Jen’s idea, once we had purchased our train tickets, was to take the money we would have spent on a hotel room on by the beach and get ourselves massages the next day in New Hampshire.

The two miles from the Durham train station and our house were among the most comfortable to walk of the whole trip.

Leg One, Plus a Little Bit

Ready to go in Market Square, about 9:35 am.  Thanks to Charles for the ride into town, and for snapping this photo.

Ready to go in Market Square, about 9:35 am. Thanks to Charles for the ride into town, and for snapping this photo.

Who says you have to go far from home to have an adventure?  Not us. Especially after Jen looked at air fare and decided that we weren’t going to jet anywhere for the girls’ camp weeks.  Instead, we’re self-propelled.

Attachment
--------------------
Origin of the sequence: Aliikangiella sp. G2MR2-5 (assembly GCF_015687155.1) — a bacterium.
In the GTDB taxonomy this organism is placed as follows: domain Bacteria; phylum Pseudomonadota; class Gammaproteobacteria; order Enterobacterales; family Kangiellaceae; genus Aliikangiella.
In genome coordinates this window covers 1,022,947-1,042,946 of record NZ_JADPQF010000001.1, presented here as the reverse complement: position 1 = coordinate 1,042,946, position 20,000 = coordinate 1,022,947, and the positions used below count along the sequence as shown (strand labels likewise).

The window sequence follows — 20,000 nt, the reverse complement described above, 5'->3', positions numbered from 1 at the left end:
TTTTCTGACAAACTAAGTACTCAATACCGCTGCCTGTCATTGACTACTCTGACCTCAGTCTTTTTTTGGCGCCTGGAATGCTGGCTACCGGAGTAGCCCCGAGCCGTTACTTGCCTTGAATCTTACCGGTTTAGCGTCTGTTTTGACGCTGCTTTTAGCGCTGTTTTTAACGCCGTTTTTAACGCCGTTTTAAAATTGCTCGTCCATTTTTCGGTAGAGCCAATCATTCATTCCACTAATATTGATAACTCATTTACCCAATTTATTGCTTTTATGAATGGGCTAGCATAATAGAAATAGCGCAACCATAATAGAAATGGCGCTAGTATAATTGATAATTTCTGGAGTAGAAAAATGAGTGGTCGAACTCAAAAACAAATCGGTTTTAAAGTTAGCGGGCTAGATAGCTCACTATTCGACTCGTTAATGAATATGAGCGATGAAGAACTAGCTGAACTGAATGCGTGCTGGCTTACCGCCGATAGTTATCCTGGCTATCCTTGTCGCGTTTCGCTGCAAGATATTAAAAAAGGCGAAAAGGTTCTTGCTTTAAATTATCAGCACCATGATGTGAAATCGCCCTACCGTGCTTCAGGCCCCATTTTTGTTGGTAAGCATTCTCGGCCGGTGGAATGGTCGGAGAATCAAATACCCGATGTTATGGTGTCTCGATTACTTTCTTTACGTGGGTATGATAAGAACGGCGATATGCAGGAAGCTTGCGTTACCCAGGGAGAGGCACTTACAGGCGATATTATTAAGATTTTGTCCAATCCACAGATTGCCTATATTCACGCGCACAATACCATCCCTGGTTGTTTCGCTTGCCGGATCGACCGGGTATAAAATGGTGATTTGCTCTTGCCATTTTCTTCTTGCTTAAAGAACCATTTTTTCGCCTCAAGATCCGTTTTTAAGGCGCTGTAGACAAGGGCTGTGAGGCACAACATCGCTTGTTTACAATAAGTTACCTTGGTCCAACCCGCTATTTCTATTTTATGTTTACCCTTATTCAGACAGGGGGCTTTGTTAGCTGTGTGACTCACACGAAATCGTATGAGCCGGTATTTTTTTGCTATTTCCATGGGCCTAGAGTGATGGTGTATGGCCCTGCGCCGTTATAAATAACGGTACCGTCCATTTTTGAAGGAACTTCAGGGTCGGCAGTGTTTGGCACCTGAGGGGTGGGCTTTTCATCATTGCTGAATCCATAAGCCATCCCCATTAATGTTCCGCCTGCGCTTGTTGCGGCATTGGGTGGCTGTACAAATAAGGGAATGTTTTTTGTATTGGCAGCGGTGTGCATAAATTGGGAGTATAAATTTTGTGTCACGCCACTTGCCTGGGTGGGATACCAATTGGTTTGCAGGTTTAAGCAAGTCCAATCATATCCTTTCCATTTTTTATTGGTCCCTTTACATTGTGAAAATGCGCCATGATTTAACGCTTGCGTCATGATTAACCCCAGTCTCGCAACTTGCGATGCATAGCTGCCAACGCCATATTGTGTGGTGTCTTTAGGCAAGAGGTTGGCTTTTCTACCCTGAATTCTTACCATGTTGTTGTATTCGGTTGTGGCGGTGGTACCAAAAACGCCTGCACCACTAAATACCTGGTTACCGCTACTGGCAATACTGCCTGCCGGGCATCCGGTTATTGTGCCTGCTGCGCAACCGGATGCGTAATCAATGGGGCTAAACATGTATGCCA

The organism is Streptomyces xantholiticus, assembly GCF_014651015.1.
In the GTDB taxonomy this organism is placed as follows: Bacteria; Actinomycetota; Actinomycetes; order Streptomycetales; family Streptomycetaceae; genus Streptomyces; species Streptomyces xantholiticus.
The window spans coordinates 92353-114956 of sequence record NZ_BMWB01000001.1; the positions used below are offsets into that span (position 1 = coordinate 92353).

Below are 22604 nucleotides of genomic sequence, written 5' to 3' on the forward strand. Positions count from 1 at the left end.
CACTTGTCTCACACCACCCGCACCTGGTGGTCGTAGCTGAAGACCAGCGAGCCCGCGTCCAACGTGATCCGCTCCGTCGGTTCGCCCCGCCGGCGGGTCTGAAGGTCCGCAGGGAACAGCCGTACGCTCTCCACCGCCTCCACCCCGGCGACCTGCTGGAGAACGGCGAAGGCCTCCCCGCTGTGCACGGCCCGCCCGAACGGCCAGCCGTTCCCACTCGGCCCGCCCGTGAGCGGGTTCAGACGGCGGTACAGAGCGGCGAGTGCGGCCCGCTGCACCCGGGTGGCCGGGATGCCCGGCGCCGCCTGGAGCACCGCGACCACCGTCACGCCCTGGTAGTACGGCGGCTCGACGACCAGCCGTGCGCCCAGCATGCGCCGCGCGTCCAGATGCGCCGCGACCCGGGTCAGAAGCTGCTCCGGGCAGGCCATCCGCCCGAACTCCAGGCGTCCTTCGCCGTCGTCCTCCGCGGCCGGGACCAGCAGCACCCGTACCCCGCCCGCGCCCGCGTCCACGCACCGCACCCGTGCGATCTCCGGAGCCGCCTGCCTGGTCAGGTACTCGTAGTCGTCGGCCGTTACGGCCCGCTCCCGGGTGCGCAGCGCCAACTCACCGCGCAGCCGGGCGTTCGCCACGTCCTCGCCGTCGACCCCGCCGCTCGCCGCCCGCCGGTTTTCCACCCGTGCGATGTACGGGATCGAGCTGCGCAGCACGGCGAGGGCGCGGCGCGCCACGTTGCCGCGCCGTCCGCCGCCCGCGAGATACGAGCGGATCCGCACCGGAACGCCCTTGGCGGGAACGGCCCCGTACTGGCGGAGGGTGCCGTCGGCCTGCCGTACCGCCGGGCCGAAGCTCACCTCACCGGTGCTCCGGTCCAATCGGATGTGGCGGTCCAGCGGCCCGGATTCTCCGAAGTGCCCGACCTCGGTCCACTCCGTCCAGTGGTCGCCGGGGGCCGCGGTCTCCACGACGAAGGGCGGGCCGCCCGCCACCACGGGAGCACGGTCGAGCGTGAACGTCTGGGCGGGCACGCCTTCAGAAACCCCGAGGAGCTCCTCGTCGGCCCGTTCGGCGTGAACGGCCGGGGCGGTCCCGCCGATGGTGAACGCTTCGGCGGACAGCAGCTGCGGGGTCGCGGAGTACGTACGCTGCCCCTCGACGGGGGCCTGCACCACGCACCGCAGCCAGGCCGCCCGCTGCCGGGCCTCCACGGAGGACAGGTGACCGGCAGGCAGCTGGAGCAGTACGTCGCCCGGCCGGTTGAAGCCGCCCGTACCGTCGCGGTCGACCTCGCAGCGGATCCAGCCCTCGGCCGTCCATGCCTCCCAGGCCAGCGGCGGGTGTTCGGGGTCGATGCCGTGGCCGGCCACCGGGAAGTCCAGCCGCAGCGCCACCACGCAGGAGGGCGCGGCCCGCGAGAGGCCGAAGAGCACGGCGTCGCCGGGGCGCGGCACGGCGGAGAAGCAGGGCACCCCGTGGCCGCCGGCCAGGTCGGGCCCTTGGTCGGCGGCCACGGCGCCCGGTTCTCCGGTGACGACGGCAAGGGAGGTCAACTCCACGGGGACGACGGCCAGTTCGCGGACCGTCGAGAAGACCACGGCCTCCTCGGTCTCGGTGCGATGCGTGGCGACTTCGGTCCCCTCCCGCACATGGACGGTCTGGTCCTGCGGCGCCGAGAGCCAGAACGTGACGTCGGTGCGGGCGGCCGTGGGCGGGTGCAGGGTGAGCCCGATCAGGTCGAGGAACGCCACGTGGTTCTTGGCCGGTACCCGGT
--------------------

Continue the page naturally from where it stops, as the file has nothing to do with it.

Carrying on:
And we’re walking mostly on routes we’ve driven before — in some cases, very often.   One of our working theories is that we’ll see more if we take the time to walk fro m place to place.   We may not see as many places as we would if we were zipping around in the Fit, but we’ll see more of the world around us.

Would we notice the views of the harbor if we drove east along Whipple Road into Kittery Point?  Probably.  But we wouldn’t have noticed the Gundalow saling out with the tide.  Walking, we found a tiny secret beach, got a good view of a submarine at the shipyard, and poked into a funky garden stand near the Kittery/York line (too bad you can’t drink leeks).

Our route brought us past the Portsmouth Post Office, where Jen mailed letters to our campers.

Our route brought us past the Portsmouth Post Office, where Jen mailed letters to our campers.

Also, on a Saturday morning in August, we may have made better time walking through southern Maine than many of the people driving up routes 95 and 1.